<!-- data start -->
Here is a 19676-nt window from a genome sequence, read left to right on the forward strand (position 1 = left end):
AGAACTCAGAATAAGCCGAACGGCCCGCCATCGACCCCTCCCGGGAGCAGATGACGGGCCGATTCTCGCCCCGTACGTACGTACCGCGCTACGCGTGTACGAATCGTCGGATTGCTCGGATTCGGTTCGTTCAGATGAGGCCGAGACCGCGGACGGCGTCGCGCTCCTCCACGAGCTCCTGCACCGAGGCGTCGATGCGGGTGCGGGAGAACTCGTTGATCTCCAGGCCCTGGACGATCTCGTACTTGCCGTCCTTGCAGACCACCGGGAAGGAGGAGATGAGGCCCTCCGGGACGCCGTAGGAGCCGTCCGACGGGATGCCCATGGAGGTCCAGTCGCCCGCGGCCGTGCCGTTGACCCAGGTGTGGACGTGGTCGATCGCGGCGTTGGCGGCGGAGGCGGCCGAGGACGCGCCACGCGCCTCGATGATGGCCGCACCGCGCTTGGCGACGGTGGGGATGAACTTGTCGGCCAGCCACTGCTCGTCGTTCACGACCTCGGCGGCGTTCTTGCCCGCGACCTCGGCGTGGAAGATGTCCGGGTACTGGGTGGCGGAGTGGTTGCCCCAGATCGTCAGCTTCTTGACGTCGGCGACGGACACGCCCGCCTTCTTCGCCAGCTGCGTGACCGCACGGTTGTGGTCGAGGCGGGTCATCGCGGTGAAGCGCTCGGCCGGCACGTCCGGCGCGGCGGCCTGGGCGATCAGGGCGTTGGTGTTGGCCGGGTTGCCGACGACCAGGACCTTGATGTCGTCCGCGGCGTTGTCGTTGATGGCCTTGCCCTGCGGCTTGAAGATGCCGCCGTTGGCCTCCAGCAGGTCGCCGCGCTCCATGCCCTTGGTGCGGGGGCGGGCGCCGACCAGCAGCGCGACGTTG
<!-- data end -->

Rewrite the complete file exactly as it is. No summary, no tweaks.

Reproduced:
Here is a 19676-nt window from a genome sequence, read left to right on the forward strand (position 1 = left end):
AGAACTCAGAATAAGCCGAACGGCCCGCCATCGACCCCTCCCGGGAGCAGATGACGGGCCGATTCTCGCCCCGTACGTACGTACCGCGCTACGCGTGTACGAATCGTCGGATTGCTCGGATTCGGTTCGTTCAGATGAGGCCGAGACCGCGGACGGCGTCGCGCTCCTCCACGAGCTCCTGCACCGAGGCGTCGATGCGGGTGCGGGAGAACTCGTTGATCTCCAGGCCCTGGACGATCTCGTACTTGCCGTCCTTGCAGACCACCGGGAAGGAGGAGATGAGGCCCTCCGGGACGCCGTAGGAGCCGTCCGACGGGATGCCCATGGAGGTCCAGTCGCCCGCGGCCGTGCCGTTGACCCAGGTGTGGACGTGGTCGATCGCGGCGTTGGCGGCGGAGGCGGCCGAGGACGCGCCACGCGCCTCGATGATGGCCGCACCGCGCTTGGCGACGGTGGGGATGAACTTGTCGGCCAGCCACTGCTCGTCGTTCACGACCTCGGCGGCGTTCTTGCCCGCGACCTCGGCGTGGAAGATGTCCGGGTACTGGGTGGCGGAGTGGTTGCCCCAGATCGTCAGCTTCTTGACGTCGGCGACGGACACGCCCGCCTTCTTCGCCAGCTGCGTGACCGCACGGTTGTGGTCGAGGCGGGTCATCGCGGTGAAGCGCTCGGCCGGCACGTCCGGCGCGGCGGCCTGGGCGATCAGGGCGTTGGTGTTGGCCGGGTTGCCGACGACCAGGACCTTGATGTCGTCCGCGGCGTTGTCGTTGATGGCCTTGCCCTGCGGCTTGAAGATGCCGCCGTTGGCCTCCAGCAGGTCGCCGCGCTCCATGCCCTTGGTGCGGGGGCGGGCGCCGACCAGCAGCGCGACGTTG